Why Weak Currencies Have a Smaller Effect on Exports (WSJ)


Because manufacturers increasingly use components from abroad to make things, exports now incorporate a lot more imports

As various central banks loosened monetary policy this year, some economists predicted another cycle of beggar-thy-neighbor currency wars, in which countries race each other to become the cheapest exporter.

But it hasn’t panned out that way, and now a growing body of evidence suggests why: A shift in trade dynamics is blunting the impact of a weak local currency.

This could be all the more relevant now, when the monetary policies of the world’s most powerful central banks—the Federal Reserve and the European Central Bank—are heading in very divergent directions, possibly taking the value of their currencies along with them.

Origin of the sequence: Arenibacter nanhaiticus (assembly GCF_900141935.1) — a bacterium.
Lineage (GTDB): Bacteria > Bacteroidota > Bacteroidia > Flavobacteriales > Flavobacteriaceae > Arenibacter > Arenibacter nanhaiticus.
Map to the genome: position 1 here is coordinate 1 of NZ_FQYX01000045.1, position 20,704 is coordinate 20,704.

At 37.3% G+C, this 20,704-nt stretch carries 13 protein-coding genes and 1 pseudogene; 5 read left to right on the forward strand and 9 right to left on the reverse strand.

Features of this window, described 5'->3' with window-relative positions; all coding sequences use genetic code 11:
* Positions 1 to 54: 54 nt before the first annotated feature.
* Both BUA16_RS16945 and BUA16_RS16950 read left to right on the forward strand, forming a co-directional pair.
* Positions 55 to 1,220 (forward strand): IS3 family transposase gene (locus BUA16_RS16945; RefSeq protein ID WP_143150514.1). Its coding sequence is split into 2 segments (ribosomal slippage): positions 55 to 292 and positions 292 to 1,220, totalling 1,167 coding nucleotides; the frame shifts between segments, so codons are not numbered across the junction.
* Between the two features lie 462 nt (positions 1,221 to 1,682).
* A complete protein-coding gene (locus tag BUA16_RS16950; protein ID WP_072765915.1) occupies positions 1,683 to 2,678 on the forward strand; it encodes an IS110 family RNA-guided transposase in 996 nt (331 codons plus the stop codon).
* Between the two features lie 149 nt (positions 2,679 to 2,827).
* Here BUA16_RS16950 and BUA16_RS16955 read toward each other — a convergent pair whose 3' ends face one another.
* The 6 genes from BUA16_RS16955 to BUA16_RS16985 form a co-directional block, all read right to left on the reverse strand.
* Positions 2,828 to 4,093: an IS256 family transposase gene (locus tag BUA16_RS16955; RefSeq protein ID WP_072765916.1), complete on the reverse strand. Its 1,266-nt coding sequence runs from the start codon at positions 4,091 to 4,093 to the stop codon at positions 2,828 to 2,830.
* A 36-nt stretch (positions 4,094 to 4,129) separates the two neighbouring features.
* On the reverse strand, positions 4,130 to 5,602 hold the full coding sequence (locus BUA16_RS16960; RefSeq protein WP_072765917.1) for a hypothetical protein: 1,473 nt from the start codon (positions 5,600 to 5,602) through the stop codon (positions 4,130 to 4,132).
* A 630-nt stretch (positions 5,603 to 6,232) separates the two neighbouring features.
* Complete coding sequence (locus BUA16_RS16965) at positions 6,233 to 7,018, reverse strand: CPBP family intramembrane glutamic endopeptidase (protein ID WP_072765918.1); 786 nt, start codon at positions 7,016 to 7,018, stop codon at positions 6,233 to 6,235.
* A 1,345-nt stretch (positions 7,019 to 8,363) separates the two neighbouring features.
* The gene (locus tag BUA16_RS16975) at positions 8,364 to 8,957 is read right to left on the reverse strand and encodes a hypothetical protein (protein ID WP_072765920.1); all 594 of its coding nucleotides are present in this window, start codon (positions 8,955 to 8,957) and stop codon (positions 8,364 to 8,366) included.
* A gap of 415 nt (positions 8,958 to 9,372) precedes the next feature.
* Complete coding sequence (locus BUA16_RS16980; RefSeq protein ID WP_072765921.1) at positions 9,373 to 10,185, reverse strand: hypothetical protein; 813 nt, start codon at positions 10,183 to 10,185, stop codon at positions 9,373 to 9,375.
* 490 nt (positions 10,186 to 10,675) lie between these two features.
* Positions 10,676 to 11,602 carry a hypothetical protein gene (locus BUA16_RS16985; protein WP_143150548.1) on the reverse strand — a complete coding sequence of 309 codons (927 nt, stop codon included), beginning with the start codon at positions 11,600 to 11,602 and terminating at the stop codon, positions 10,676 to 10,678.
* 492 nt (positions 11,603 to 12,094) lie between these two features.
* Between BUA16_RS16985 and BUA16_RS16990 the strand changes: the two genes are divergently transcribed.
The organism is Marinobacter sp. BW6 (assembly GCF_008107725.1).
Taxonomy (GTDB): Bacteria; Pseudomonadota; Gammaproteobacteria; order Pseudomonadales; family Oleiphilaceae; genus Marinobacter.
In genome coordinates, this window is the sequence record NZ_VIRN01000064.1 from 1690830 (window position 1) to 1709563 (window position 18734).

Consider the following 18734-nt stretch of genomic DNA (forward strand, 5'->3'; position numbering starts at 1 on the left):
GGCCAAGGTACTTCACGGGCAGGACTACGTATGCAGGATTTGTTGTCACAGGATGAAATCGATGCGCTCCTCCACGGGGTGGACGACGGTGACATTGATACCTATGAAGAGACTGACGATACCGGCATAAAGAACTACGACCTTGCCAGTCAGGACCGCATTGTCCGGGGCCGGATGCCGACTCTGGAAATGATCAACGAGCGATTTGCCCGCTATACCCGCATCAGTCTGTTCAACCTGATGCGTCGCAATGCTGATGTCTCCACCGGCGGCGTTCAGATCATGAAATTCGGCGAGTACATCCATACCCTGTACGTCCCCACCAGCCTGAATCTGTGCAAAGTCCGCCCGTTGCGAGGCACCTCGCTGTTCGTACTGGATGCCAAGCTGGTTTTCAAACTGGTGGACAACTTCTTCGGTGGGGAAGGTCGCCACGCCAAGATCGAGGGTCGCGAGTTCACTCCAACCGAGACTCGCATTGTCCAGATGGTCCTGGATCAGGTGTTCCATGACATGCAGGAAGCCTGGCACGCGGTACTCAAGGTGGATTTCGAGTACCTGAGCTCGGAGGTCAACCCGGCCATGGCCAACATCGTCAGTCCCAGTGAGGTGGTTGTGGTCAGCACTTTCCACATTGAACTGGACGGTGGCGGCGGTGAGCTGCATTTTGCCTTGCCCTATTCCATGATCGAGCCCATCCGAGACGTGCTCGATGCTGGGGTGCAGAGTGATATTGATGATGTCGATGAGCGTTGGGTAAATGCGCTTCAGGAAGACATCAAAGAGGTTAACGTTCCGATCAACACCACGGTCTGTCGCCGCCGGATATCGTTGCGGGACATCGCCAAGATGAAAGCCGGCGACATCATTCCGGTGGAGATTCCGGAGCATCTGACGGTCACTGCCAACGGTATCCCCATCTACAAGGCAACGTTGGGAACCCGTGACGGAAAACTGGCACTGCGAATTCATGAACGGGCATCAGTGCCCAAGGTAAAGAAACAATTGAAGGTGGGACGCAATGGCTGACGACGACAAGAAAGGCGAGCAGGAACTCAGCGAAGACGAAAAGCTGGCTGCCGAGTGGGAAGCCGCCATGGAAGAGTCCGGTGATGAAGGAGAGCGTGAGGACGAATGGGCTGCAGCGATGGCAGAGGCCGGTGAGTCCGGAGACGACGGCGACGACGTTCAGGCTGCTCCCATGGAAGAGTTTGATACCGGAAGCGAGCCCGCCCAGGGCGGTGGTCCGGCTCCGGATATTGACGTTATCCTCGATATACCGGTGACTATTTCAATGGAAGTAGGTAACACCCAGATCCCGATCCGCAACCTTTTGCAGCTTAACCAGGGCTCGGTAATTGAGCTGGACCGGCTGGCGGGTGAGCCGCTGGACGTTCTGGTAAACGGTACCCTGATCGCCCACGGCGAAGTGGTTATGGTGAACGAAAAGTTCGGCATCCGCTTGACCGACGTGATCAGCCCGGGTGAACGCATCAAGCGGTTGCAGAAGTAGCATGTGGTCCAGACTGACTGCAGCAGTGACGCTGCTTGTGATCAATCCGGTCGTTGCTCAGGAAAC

When a country loosens its monetary policy, interest rates fall and investors tend to pull their money out in search of higher yields elsewhere, pushing down the currency’s value.

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